Reserve Bank reduces Official Cash Rate to new record low of 1.5%

The Reserve Bank of New Zealand (RBNZ) has reduced the Official Cash Rate to a new record-low of 1.5%, on the back of sluggish economic growth.

RBNZ Governor Adian Orr made the rate cut announcement today (8 May), a move some economists predicted had about a 50% chance of taking place.

In earlier announcements, Mr Orr suggested there would not be any change to the OCR until as far away as 2021. However, in the last announcement, he tempered his language and said, if there was to be a rate change, it would be more likely to be a cut.

This is the first change to New Zealand’s cash rate since November 2016, when it dropped from 2% to the then-record low of 1.75%. This was in part on the back of an overheated housing market.

Monetary Policy Committee cites slow household spending as factor in cutting rate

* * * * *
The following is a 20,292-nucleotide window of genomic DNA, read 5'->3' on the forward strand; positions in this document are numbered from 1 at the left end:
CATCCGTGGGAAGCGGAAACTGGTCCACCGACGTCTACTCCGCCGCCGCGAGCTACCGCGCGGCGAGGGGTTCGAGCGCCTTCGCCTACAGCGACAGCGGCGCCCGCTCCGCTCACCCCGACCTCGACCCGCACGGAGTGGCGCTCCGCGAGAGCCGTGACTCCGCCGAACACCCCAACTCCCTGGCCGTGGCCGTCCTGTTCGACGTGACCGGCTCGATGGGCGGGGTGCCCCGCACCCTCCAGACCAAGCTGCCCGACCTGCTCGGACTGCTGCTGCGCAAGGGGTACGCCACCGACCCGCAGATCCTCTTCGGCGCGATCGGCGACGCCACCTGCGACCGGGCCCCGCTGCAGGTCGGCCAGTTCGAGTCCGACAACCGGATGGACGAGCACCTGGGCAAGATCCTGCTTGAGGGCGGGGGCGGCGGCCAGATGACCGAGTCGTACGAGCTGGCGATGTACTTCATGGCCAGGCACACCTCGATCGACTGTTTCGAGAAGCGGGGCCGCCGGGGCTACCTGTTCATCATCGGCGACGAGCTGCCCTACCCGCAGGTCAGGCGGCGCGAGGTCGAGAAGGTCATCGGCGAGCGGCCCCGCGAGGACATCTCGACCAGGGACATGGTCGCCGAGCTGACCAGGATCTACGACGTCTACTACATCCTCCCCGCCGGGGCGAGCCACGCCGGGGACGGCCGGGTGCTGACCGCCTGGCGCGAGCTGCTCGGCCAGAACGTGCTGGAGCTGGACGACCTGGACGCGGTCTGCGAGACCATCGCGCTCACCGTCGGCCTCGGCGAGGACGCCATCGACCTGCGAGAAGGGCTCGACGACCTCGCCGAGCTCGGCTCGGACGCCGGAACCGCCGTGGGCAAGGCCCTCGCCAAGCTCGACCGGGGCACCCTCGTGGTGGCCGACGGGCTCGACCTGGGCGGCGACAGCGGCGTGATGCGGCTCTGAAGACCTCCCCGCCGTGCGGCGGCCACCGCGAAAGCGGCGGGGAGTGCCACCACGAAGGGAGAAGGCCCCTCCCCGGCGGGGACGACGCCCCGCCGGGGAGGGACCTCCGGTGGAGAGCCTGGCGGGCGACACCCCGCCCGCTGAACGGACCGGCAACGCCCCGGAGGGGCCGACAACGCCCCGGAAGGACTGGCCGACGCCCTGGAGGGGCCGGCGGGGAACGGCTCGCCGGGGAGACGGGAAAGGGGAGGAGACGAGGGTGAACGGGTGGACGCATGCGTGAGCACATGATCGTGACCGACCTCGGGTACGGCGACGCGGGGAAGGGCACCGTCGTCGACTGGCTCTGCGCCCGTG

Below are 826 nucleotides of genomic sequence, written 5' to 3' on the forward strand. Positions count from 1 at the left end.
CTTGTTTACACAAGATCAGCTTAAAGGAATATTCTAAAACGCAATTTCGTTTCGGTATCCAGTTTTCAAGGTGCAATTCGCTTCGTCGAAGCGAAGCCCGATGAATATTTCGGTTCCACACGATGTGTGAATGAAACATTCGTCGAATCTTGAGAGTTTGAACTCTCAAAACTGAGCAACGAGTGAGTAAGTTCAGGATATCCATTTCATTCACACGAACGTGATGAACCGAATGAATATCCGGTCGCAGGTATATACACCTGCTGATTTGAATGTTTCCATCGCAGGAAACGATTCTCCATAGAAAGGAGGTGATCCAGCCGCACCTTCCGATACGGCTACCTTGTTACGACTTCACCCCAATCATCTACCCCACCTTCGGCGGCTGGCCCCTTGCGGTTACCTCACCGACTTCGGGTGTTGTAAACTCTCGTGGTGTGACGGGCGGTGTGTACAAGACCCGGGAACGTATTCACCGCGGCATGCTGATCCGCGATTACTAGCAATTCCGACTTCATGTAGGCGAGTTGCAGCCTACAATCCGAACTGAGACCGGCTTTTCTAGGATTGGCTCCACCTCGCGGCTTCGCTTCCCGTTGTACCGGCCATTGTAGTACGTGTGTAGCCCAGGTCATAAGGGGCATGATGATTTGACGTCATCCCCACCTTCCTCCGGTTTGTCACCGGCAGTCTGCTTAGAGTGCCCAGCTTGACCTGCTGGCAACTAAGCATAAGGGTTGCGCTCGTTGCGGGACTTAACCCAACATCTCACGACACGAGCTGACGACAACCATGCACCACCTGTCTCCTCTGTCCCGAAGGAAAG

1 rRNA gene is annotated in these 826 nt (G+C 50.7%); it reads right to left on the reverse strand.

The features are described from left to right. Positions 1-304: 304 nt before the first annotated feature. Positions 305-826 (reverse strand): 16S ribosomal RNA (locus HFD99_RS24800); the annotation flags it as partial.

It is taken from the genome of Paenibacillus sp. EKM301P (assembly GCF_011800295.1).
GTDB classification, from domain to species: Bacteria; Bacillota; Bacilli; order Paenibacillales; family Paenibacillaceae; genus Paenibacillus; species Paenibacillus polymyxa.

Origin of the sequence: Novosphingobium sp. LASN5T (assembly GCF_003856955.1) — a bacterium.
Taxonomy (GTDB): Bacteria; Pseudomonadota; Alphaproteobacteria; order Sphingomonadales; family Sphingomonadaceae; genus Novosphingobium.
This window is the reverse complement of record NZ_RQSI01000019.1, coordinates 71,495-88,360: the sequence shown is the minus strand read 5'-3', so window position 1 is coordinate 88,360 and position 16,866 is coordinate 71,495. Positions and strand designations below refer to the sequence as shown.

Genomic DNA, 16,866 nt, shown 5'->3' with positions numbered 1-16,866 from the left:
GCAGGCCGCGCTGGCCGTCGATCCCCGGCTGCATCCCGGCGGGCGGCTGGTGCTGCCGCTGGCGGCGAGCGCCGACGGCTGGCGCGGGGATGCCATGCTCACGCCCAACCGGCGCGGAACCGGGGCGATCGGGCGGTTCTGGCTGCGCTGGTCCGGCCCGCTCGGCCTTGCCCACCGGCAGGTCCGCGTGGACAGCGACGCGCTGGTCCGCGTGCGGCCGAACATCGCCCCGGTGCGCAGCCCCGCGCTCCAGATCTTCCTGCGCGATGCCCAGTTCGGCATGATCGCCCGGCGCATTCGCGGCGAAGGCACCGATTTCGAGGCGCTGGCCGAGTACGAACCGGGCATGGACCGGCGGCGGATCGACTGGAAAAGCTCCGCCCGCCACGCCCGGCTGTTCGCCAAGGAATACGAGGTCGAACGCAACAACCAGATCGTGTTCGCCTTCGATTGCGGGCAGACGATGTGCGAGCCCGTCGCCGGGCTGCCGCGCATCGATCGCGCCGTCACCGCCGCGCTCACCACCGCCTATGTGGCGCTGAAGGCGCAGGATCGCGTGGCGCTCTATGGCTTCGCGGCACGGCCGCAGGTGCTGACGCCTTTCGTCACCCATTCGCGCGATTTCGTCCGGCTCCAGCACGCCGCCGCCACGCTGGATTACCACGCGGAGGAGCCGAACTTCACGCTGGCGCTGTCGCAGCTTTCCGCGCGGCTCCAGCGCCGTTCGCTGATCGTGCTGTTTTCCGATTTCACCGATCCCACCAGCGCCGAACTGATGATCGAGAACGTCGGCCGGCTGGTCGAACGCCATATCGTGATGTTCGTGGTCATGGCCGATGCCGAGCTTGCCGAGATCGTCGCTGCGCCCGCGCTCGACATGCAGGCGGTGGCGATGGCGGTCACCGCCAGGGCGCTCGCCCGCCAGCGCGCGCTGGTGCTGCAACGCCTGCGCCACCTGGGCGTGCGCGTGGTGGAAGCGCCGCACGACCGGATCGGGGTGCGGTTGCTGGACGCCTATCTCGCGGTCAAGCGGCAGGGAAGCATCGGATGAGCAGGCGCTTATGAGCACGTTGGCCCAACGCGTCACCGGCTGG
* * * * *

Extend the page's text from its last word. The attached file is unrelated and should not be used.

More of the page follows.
Mr Orr said the Monetary Policy Committee decided RBNZ needed to cut the cash rate, citing a slowing down of household spending, ongoing low business sentiment and “inflationary pressure projected to rise only slowly”.

“The Monetary Policy Committee agreed on the economic projections outlined in the May 2019 Statement in order to provide a sound basis on which to form its OCR decision.

“The Committee noted that inflation is currently slightly below the mid-point of the inflation target, and that employment is broadly at the targeted maximum sustainable level.

“However, the members agreed that given the recent weaker domestic spending, and projected ongoing growth and employment headwinds, there was a need for further monetary stimulus to meet its objectives,” RBNZ said in a statement.

Those nearing the end of a fixed term home loan, or New Zealanders who are looking to get their first home loan, will likely be eyeing the market closely, to see whether home loan providers pass the rate cut on to borrowers. However, providers have already been caught up in a mortgage rate war, prior to this announcement.

On the flipside, this may mean a reduction in providers’ savings rates, meaning those looking to save for the future may have to look even harder for attractive rates.


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